Poor communication was also a factor, while insurers looked after larger companies

Carpetright Tottenham London riots

The insurance industry’s reputation suffered a huge blow this week after a government-backed report into the UK riots delivered a damning verdict on insurers’ handling of claims.

The hard-hitting report was commissioned by the government and will be delivered to prime minister David Cameron to consider the recommendations to improve insurer responses to similar future events.

Insurers are accused of being slow to compensate victims of the riots, communicating poorly with affected firms and sidelining claims by smaller businesses in favour of larger firms.

The interim report, called ‘5 Days in August’ by the Riots Communities and Victims Panel, said: “The insurance industry has not performed well. We are concerned at the large number of complaints we have received about the role of insurers.

“We heard repeatedly about delays and difficulties people and businesses were having dealing with insurance companies. In most cases, the small businessman had fared worse, with the larger, national companies being best looked after.”

However, an ABI spokesman said the report was unfairly critical. “We have had discussions with the panel, and we’re disappointed that what they’ve put in the report seems to amount to little more than anecdotal evidence.”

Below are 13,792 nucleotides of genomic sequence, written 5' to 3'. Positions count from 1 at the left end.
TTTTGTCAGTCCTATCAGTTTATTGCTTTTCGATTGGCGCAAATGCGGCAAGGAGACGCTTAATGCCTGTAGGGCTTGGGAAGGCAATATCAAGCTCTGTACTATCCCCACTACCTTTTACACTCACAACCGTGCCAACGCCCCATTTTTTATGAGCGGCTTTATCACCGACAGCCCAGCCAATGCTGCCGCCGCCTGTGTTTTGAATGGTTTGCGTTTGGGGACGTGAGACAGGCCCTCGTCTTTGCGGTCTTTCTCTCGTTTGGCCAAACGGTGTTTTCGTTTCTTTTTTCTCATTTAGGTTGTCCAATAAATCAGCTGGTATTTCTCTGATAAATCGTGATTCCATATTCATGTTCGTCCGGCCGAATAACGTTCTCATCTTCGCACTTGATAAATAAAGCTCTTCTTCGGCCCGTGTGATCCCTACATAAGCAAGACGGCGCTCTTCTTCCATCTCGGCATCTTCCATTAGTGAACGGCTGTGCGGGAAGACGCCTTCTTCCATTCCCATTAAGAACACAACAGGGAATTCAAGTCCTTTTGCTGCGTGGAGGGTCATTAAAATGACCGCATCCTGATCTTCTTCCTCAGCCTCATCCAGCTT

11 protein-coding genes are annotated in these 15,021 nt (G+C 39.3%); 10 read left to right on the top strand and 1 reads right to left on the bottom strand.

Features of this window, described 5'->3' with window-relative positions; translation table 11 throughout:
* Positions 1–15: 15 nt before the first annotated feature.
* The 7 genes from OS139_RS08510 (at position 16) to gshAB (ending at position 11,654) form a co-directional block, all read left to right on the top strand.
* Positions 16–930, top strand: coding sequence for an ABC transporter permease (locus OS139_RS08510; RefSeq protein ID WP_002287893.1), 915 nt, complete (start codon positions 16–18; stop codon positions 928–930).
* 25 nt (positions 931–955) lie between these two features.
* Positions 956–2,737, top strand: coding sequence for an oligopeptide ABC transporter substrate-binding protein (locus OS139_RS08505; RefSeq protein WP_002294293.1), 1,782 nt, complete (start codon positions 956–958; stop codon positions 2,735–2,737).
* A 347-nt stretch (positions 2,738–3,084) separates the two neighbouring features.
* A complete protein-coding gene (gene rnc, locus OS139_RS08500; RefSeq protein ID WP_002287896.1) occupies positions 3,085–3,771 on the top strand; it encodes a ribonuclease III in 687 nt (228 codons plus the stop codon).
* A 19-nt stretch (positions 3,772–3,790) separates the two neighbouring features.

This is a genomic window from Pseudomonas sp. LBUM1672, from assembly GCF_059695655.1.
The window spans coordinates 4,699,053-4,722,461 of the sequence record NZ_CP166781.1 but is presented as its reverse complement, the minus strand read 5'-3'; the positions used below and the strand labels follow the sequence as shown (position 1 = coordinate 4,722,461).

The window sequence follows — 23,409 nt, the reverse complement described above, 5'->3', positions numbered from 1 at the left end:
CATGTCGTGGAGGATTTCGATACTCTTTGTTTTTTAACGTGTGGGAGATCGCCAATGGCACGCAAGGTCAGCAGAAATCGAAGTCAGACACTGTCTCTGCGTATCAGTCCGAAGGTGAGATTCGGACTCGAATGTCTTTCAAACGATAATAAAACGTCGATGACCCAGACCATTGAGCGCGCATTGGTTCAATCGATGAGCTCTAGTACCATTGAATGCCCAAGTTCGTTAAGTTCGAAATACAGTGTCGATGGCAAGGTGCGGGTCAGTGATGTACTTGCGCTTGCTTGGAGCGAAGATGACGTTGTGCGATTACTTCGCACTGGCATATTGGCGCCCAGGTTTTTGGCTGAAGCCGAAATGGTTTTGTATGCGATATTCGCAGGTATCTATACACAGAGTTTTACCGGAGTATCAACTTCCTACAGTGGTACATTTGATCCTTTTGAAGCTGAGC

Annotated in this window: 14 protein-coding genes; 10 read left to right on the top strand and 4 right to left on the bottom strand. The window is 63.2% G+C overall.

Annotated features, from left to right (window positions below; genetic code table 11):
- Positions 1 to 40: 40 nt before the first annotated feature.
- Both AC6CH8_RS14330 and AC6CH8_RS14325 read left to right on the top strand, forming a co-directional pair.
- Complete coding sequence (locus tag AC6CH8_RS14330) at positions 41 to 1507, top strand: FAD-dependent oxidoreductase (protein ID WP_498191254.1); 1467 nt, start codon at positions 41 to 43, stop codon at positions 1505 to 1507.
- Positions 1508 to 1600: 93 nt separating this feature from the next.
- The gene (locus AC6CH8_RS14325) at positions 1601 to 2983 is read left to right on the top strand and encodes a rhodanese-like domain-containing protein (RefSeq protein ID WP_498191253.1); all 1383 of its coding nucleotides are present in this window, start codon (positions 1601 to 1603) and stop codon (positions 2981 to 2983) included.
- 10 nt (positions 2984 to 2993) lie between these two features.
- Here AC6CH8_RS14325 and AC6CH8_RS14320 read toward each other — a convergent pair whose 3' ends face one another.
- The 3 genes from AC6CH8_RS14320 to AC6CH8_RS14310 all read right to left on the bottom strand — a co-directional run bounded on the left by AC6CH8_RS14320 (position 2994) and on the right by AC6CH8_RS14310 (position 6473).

The ABI will go back to the panel to put the industry’s case by the time the final report and recommendations are published in March.

Draft recommendations include:

  • Extending the wording of the Riot (Damages) Act to cover loss of trade. Currently, uninsured firms can claim from their police authority for property damage but not loss of trade. Insurers can claw back from the police some money paid on insured property claims, but not for loss of trade.
  • The government to fund an awareness campaign to ensure businesses have sufficient coverage.
  • The deadline for filing new compensation claims to the police should be extended to 90 days.

AXA commercial claims director David Williams welcomed the panel’s move to clarify the act’s wording.

However, he said if insurers were certain of recovering business interruption claims from police authorities, they would have to drop property rates to compensate.

Senior vice-president of emerging markets at Crawford Clive Nicholls said: “An extended time limit would certainly be helpful, as it would enable us to assist the public.”